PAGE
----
Here are two sample cards, with their techniques. If you’d like to see more cards, the card deck web site has a Daily Creativity Card that changes every day.

Card ASK 5

 

ASK is the first step toward greater creativity. Each of the 8 stages has its own color, and has six cards numbered 1 to 6. The six ASK cards help you make sure that you’ve identified the right problem. (This one is number 5.) Often when you’re stumped, and you can’t think of a solution, it turns out you’re asking the wrong question. (Kudos to artist Robert Cori for the illustrations, and to Nyla Smith for the graphic design.)

 

 

 

Card LEARN 6

 

 

The third step is LEARN, preparing yourself for creativity by filling your mind with a variety of information. I love to learn a little bit about lots of different things! It doesn’t take long to learn to juggle, or to play the harmonica. In the past year, I’ve been teaching myself how to repair old accordions! (And yes, I’m still a dilettante, you shouldn’t trust me with your accordion.)

 

 

 

 

The card deck is available from Amazon.com for $19.95. Visit the card deck web site, www.zzdeck.com, for more techniques and games–for individuals, teams, and workshop facilitation.

My Omaha Accordion Adventure

I’ve just arrived in Omaha, Nebraska, to buy a collection of twelve accordions.

Why drive 1,200 miles for accordions? Because they’ve been lovingly refurbished by legendary accordion repairman Stan Galli. He’s worked for decades repairing accordions all over the United States. Now he’s retired from the business, and he’s ready to part with his collection. Accordions are too fragile and expensive to ship; driving them is the only way.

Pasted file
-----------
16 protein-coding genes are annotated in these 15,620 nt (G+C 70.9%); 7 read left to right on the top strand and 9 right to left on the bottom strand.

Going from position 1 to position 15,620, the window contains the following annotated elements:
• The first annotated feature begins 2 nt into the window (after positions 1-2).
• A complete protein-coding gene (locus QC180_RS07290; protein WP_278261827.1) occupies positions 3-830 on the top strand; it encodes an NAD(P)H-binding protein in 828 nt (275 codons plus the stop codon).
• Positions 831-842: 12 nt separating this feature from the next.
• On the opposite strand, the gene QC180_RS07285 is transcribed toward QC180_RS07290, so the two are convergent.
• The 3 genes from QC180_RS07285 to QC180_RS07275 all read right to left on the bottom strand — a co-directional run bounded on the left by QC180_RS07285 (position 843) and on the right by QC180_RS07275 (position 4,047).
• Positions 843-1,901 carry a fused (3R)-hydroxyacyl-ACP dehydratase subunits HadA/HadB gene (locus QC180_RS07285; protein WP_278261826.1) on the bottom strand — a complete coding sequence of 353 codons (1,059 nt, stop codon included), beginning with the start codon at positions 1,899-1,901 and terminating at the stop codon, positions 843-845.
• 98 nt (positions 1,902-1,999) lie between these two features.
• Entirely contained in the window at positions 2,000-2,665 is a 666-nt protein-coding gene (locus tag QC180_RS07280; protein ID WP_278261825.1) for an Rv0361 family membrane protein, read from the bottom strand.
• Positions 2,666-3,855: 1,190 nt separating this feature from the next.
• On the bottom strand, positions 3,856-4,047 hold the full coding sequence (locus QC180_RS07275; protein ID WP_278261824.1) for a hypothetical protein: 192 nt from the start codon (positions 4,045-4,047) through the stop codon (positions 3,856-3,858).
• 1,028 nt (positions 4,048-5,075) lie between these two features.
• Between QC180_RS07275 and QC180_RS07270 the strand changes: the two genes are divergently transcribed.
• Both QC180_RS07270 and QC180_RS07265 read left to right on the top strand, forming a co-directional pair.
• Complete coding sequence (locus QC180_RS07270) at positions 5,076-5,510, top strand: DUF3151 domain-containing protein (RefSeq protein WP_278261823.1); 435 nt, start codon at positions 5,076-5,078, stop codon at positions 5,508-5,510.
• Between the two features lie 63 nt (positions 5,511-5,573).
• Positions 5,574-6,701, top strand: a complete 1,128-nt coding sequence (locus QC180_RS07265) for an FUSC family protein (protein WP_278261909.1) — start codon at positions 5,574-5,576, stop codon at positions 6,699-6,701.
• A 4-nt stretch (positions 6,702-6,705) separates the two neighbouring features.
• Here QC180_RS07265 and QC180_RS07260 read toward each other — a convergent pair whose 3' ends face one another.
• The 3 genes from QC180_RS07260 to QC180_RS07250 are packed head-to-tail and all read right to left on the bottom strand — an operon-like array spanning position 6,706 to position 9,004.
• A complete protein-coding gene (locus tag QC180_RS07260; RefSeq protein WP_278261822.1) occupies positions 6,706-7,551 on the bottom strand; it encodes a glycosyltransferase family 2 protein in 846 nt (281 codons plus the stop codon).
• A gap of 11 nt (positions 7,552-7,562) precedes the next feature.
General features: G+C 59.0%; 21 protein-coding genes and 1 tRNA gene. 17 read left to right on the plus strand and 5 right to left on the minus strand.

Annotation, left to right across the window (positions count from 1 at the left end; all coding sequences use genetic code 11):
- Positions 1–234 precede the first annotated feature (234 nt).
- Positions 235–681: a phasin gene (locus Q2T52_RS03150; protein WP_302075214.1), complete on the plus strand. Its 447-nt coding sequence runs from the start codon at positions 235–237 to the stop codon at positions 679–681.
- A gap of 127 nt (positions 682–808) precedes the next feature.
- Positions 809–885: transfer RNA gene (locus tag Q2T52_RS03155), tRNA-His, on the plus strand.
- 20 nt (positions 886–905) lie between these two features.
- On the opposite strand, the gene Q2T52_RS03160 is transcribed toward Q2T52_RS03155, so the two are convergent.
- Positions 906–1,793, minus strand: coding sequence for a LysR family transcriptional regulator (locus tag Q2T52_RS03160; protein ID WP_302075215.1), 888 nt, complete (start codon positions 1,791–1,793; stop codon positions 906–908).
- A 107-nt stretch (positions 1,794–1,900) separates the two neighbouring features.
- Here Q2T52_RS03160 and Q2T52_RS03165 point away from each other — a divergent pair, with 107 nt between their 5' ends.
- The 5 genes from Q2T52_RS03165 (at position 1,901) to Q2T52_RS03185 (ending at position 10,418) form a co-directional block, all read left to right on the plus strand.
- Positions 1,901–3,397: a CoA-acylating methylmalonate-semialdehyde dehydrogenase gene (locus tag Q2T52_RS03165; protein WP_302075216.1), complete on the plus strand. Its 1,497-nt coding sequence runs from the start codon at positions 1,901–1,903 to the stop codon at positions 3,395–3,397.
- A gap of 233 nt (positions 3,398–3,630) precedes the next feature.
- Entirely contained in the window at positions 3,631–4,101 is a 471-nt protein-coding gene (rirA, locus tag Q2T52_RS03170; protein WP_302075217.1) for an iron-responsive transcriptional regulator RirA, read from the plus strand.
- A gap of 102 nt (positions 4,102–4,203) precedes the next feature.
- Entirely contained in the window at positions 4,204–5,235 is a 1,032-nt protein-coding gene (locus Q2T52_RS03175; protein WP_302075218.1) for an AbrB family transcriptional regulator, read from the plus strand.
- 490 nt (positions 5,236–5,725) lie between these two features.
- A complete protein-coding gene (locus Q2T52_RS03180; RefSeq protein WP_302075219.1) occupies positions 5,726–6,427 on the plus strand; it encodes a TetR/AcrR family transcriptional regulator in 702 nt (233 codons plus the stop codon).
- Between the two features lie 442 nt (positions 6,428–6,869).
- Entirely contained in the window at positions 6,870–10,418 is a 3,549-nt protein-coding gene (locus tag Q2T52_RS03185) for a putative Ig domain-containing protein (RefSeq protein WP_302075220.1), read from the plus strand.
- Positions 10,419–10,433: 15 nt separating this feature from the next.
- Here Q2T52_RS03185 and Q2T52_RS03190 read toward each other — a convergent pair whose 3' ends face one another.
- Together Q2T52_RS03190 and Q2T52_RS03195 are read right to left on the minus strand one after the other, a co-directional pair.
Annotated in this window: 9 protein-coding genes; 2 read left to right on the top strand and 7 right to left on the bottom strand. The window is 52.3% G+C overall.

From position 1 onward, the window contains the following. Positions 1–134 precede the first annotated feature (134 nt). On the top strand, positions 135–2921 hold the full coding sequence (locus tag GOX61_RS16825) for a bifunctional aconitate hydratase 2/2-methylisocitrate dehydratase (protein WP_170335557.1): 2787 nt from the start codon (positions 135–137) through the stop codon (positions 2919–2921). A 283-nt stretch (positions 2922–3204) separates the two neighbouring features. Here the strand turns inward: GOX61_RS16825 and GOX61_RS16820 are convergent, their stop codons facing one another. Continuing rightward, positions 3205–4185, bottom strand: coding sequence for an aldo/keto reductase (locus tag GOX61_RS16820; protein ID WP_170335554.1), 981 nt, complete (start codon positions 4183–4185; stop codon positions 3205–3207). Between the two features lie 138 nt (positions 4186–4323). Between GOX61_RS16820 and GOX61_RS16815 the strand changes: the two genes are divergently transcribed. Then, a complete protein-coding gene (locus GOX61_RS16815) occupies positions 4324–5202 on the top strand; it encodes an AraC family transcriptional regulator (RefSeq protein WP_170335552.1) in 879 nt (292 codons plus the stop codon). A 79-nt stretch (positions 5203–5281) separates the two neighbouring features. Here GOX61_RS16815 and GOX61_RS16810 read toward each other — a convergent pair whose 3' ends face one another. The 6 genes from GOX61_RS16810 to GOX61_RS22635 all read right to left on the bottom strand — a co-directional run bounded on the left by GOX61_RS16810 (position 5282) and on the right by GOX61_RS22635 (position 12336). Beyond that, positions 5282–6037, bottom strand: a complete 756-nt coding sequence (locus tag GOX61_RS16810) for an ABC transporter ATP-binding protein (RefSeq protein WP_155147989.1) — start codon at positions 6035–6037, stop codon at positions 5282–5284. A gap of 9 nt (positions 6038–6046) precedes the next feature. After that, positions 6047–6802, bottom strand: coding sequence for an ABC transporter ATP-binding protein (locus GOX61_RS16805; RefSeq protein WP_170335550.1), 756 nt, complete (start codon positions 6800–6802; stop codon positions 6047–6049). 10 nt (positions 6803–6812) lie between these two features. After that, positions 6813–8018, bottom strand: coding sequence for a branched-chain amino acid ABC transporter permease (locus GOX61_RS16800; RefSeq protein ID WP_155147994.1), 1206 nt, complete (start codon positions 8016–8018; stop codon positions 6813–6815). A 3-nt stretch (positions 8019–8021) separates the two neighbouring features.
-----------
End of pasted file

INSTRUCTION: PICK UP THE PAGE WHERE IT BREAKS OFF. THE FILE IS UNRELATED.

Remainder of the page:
Stan offered to teach me some of his accordion repair techniques, and that’s what we’ll be doing today. My new hobby is repairing accordions, and it’s really complicated. There aren’t many people around who know how to do it. I started teaching myself because the closest shop was 250 miles away, and my own accordion needed some work. It’s just as hard as finding a mechanic for my 1982 BMW motorcycle. (The next thing you know, I’ll be writing a book called Zen and the Art of Accordion Maintenance.)

Accordion repair has nothing to do with my career as a professor and creativity researcher. I’m just doing it because it’s fun. But who knows? In my book ZIG ZAG, I tell readers you’ll be more creative if you do something totally different from your main profession. Perhaps, in my subconscious mind, the intricacies of the accordion’s internal mechanism will prompt a surprising analogy, and I’ll have a new idea about how to help organizations foster more collaborative cultures. But even it doesn’t, I’ll still have a lot of fun.

(I originally found out about Stan when I read this poignant story in the Omaha World-Herald.)

Top Books on Innovation

I’m excited to be on this new list of top innovation books, at www.medium.com:

Explaining Creativity by Keith Sawyer

If innovation were a religion, then creativity would be its clergy and this textbook, which collects all the latest scientific research on the topic, its bible. Sawyer does a masterful job of dispelling many myths surrounding the field, such as creativity is only about the flash of insight or rejecting convention. Finally, some (empirical) fundamentalism we can all embrace.

Other books on this list, by David Dabscheck:

Creative Intelligence by Bruce Nussbaum

Innovation as Usual by Paddy Miller & Thomas Wedell-Wedellsborg

Running Lean by Ash Maurya

The 7th Sense by William Duggan

Inside the Box by Drew Boyd and Jacob Goldenberg

101 Design Methods by Vijay Kumar

The Art of Critical Making by Rosanne Somerson and Mara Hermano